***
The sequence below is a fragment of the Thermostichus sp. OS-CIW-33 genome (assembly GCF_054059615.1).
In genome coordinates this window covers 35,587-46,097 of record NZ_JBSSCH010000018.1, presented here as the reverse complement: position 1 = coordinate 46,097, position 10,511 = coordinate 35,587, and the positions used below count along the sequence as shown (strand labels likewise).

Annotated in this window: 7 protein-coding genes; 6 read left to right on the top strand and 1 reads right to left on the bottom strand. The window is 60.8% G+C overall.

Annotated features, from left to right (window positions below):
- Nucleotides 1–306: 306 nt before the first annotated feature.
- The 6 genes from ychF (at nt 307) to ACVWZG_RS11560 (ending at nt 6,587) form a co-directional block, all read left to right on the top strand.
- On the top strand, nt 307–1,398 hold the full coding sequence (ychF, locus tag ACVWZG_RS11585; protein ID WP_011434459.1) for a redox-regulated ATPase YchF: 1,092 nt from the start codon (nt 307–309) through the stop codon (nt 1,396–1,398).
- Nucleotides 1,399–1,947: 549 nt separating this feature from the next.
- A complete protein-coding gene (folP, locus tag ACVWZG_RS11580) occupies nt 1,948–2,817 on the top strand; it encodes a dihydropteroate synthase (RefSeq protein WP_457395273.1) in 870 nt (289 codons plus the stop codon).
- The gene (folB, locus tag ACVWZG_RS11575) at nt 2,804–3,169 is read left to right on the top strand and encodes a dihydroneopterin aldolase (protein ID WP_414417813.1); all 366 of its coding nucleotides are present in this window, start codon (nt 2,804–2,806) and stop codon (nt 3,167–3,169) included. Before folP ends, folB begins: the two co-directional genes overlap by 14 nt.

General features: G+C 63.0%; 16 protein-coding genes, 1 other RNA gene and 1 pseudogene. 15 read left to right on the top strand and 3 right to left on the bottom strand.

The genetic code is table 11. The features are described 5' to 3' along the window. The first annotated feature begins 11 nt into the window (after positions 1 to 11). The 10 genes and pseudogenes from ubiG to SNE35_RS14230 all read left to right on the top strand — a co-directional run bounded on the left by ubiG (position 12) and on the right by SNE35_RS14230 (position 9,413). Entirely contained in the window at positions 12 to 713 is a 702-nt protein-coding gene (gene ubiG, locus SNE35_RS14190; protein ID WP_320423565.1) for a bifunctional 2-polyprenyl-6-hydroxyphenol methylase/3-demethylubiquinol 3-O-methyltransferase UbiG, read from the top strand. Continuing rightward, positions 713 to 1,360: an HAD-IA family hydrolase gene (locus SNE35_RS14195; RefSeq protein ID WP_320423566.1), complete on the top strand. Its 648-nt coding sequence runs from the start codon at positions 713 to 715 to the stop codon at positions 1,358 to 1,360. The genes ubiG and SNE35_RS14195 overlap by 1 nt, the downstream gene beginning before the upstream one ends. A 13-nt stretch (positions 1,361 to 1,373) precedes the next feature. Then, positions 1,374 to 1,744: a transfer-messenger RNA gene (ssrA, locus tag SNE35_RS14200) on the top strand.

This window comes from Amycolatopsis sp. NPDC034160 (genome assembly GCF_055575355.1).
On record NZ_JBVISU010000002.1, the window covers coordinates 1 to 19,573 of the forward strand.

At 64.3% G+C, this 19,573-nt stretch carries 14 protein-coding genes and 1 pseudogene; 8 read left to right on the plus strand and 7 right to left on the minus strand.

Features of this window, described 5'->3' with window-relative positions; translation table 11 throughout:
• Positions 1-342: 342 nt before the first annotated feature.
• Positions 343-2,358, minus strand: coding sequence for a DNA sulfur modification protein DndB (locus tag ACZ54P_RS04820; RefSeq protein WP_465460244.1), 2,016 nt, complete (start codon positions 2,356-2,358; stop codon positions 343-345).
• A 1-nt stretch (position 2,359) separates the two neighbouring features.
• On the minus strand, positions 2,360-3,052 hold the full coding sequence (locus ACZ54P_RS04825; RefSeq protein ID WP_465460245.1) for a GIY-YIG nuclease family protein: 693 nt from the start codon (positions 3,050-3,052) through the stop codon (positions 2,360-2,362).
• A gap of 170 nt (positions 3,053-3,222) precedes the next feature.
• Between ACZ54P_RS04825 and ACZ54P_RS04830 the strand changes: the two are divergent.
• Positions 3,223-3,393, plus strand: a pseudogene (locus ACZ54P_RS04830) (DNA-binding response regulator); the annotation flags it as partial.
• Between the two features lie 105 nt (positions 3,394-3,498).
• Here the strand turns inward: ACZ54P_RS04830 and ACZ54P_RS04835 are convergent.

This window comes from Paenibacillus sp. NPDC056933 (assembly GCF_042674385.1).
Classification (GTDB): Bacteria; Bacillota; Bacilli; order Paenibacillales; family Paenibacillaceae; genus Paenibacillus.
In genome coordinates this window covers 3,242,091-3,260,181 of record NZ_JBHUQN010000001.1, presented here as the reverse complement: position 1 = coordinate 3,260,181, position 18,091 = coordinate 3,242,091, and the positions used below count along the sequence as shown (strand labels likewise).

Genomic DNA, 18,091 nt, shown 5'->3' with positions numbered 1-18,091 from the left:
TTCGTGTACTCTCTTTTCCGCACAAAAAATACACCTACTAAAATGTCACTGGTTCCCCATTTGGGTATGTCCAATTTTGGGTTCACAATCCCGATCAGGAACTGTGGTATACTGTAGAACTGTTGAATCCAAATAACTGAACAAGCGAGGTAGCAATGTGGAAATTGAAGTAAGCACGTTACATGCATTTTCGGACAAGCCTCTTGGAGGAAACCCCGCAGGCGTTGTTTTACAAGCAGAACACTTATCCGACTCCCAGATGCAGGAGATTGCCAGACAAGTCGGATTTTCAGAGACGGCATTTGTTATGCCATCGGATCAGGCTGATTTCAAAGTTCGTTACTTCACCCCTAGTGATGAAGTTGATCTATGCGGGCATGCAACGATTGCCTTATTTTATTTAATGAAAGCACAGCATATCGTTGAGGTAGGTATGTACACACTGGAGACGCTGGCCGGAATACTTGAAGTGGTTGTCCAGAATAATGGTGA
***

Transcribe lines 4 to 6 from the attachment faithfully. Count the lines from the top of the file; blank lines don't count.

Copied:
Annotated features, from left to right (window positions below):
- Nucleotides 1–306: 306 nt before the first annotated feature.
- The 6 genes from ychF (at nt 307) to ACVWZG_RS11560 (ending at nt 6,587) form a co-directional block, all read left to right on the top strand.